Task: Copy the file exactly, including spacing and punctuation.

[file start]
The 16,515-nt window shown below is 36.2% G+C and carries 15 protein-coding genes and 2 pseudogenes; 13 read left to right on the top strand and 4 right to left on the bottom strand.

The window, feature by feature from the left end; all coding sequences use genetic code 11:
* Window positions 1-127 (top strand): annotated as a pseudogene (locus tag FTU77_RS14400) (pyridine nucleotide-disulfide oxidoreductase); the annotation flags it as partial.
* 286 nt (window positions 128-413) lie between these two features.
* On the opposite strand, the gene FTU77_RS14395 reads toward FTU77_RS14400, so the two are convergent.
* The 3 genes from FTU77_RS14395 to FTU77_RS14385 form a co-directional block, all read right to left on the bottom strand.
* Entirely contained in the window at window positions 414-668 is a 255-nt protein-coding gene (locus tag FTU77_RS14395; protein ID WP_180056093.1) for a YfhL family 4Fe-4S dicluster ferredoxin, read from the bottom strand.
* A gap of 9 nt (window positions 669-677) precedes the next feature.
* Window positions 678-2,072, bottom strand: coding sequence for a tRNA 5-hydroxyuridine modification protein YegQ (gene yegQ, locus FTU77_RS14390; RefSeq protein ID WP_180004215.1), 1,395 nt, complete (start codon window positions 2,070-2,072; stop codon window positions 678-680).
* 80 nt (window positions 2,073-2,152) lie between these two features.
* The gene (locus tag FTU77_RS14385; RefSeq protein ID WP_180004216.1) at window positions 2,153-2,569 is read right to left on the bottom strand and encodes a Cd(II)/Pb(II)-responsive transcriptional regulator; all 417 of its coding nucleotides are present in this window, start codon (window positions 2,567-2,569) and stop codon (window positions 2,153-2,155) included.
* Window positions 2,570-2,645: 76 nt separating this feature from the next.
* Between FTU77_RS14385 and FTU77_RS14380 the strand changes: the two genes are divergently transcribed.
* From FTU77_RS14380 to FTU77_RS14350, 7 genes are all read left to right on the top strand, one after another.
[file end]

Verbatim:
The 16,515-nt window shown below is 36.2% G+C and carries 15 protein-coding genes and 2 pseudogenes; 13 read left to right on the top strand and 4 right to left on the bottom strand.

The window, feature by feature from the left end; all coding sequences use genetic code 11:
* Window positions 1-127 (top strand): annotated as a pseudogene (locus tag FTU77_RS14400) (pyridine nucleotide-disulfide oxidoreductase); the annotation flags it as partial.
* 286 nt (window positions 128-413) lie between these two features.
* On the opposite strand, the gene FTU77_RS14395 reads toward FTU77_RS14400, so the two are convergent.
* The 3 genes from FTU77_RS14395 to FTU77_RS14385 form a co-directional block, all read right to left on the bottom strand.
* Entirely contained in the window at window positions 414-668 is a 255-nt protein-coding gene (locus tag FTU77_RS14395; protein ID WP_180056093.1) for a YfhL family 4Fe-4S dicluster ferredoxin, read from the bottom strand.
* A gap of 9 nt (window positions 669-677) precedes the next feature.
* Window positions 678-2,072, bottom strand: coding sequence for a tRNA 5-hydroxyuridine modification protein YegQ (gene yegQ, locus FTU77_RS14390; RefSeq protein ID WP_180004215.1), 1,395 nt, complete (start codon window positions 2,070-2,072; stop codon window positions 678-680).
* 80 nt (window positions 2,073-2,152) lie between these two features.
* The gene (locus tag FTU77_RS14385; RefSeq protein ID WP_180004216.1) at window positions 2,153-2,569 is read right to left on the bottom strand and encodes a Cd(II)/Pb(II)-responsive transcriptional regulator; all 417 of its coding nucleotides are present in this window, start codon (window positions 2,567-2,569) and stop codon (window positions 2,153-2,155) included.
* Window positions 2,570-2,645: 76 nt separating this feature from the next.
* Between FTU77_RS14385 and FTU77_RS14380 the strand changes: the two genes are divergently transcribed.
* From FTU77_RS14380 to FTU77_RS14350, 7 genes are all read left to right on the top strand, one after another.